Children love learning, so tap into their natural curiosity and creativity to help them develop the skills they need to say buh-bye to bullies. Need some more support? Join us on the IPPC Q& A call, May 7th. Get your questions answered LIVE~ Click here to learn more


5 tips so your child doesn’t grow-up to be a jerk, brat, or bully

July 28th, 2011

I’ve been reading about about the recent no-children restrictions on airplanes and in restaurants. I think  it’s an extreme response and feel that social situations are an opportunity for children to learn how to manage their behaviors in public and to develop social relationships, even when things don’t always go their way. Pick child-friendly venues such as water parks, the playground, family restaurants, the beach, or even at home in the playroom as opportunities to help your child learn appropriate social skills.

Many parent’s fear that their child may be left out or rejected by their peers or worry that their child’s behavior is not “normal” or typical. I want to share with you tips and strategies I teach parents and children during our child therapy sessions. These 5 tips will help your child have social success so they don’t grow up to be a jerk, brat, or bully.

1. Set boundaries: Your child needs to be told “NO” and as a parent it is important for you not to give in when they start to whine and beg. So when you go to the grocery store and they start to whine that they want a candy bar before dinner and you say “NO” watch how they respond, and what you do. If they blow their top with a melt-down do you give in and give them the candy bar so you’re not frustrated and embarrassed? What lessons are you teaching your child (hint: have a fit and you’ll get your needs met).

2. Give consequences: Children learn through experiences and every experience is an opportunity to learn how to cooperate, be flexible, and respect others. When your child acts out in a way that’s inappropriate think of it as a learning opportunity. For example, when your child grabs a toy and hits his sister, what do you do? If you ignore it then it sends a message that the behavior is okay, if you grab your child and yell you send a message that it’s okay to yell and grab. So think of consequences that can help your child learn new behaviors, such as speaking with your child and letting them know that their behavior is not acceptable and that the consequence is he will not play with his sister or the toy (be concrete and specific). Make sure the consequence is immediate and it is related, especially for younger children.

3. Do you rescue: When your child has a problem to you jump in to fix it? Yes, parent’s want what’s best for their children, but if you are always trying to solve their problems how will your child learn to deal with difficult situation? Ask them questions on how they could handle the situation and what they could have done differently and allow them an opportunity to explore their choices.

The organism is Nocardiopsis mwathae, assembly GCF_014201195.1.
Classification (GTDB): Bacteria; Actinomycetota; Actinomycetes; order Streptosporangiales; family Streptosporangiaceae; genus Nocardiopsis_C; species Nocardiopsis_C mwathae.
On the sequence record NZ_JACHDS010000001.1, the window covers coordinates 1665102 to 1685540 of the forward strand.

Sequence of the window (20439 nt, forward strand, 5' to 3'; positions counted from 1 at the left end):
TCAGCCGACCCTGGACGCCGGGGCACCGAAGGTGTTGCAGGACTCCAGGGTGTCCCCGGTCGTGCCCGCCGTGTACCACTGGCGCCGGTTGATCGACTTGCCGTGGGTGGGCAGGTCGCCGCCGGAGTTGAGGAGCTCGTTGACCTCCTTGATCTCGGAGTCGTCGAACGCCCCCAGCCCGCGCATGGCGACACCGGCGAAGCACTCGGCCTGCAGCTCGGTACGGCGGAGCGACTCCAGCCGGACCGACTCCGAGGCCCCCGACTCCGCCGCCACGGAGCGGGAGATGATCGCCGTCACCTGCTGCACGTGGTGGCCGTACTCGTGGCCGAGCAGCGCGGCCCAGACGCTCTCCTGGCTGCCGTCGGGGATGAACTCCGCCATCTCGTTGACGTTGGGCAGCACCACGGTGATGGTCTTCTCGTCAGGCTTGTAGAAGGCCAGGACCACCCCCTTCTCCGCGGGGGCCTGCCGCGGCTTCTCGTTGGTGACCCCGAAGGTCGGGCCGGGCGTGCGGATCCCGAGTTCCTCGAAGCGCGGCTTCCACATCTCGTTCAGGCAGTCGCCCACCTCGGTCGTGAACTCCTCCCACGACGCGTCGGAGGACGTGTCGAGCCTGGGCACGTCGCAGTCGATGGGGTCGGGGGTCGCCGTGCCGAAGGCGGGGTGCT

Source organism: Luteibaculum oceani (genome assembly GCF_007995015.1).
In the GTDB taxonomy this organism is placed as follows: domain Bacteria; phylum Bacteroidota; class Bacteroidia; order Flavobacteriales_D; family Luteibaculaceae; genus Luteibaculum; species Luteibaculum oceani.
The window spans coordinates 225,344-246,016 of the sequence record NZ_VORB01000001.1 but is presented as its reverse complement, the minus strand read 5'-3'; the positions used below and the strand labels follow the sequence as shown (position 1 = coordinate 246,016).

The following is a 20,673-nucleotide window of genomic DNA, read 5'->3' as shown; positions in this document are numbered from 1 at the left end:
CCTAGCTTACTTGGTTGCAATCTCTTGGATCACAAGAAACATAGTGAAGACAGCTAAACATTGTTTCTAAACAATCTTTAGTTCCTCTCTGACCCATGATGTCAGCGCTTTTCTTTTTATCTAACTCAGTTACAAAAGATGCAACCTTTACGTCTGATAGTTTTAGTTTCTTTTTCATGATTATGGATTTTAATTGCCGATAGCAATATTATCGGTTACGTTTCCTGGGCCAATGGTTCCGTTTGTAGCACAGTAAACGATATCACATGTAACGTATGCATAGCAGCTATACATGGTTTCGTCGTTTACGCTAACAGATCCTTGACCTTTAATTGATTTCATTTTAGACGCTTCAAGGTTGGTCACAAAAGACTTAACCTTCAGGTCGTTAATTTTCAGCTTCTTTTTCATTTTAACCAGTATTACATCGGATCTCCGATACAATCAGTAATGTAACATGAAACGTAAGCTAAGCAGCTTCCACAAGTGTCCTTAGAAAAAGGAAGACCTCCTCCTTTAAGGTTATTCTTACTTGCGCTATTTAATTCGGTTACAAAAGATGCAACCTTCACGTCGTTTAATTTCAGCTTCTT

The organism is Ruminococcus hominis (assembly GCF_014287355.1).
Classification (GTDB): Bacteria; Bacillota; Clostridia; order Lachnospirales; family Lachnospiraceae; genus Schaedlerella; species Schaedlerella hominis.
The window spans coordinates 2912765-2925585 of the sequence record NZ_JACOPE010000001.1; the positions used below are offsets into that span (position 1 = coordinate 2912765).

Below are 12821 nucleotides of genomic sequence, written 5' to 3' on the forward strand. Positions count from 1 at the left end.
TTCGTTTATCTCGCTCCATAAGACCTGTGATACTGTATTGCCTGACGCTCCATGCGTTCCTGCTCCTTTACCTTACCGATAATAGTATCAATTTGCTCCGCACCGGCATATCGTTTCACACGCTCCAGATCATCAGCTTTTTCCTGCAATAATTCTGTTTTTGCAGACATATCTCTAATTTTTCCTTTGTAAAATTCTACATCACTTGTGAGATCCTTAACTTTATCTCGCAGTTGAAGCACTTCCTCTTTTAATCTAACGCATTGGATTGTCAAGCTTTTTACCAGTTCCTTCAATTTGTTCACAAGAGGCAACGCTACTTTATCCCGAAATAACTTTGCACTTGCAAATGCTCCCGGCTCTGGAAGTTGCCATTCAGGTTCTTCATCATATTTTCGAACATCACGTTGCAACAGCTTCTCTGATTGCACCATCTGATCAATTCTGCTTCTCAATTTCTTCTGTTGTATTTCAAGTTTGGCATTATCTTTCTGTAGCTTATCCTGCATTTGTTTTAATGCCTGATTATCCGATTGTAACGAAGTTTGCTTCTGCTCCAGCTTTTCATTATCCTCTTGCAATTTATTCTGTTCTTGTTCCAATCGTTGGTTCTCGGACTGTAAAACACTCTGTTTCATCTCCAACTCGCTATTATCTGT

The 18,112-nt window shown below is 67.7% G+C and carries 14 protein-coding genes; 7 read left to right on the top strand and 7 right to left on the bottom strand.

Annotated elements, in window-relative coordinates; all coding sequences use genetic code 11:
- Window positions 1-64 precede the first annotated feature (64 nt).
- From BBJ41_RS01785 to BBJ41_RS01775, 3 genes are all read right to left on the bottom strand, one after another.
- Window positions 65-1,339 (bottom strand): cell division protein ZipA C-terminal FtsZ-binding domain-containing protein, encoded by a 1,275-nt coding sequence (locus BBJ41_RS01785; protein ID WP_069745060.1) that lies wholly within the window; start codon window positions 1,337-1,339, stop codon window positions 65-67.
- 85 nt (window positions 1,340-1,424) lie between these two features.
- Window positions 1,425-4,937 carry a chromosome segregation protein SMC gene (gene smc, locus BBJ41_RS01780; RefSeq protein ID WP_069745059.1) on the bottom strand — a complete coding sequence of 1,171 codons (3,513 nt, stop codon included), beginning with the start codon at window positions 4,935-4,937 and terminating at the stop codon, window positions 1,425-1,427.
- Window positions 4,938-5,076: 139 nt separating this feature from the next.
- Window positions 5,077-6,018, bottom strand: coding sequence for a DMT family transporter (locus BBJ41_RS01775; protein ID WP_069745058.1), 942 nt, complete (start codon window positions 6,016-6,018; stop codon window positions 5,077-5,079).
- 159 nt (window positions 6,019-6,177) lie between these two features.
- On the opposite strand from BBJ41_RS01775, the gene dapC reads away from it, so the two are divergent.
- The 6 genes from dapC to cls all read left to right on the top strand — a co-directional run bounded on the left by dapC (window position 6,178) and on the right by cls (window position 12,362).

4. Watch your behavior: How do you respond when you get upset and things don’t go your way? Kids model their behaviors from the adults in their lives, so don’t expect your child to be calm and respectful if you are flipping another diver the bird or being rude to a sales person.

5. Create playing rules using this creativity activity: Brainstorm together with your child and have them come up with a list of positive behaviors or things they should do when playing with a friend or sibling. Then have them write the words and/or make images (depending upon their age and developmental stage). You can use markers, magazine picture, and words to reinforce the rules. Post these up at home or in the playroom and whenever your child starts to stray from the rules prompt them with a reminder “what are the rules” and give them an opportunity to self-correct. Your child will feel more invested in remembering and implementing the rules when they have taken the time to create and illustrate them.

These 5 tips will help your child create social success. Practice these with siblings and peers in locations where if your child becomes upset or overwhelmed you can help them manage their feelings and behaviors. If your child has difficulties managing frustrations and behaviors they may need additional support, and child therapy can help.

Are you worried about your child social development? Are you fearful that their social behaviors are not typical? Are you wondering if your child needs therapy and more support? We can help! Schedule a Complimentary Child Support Consultation and find out how we can help your child be socially successful.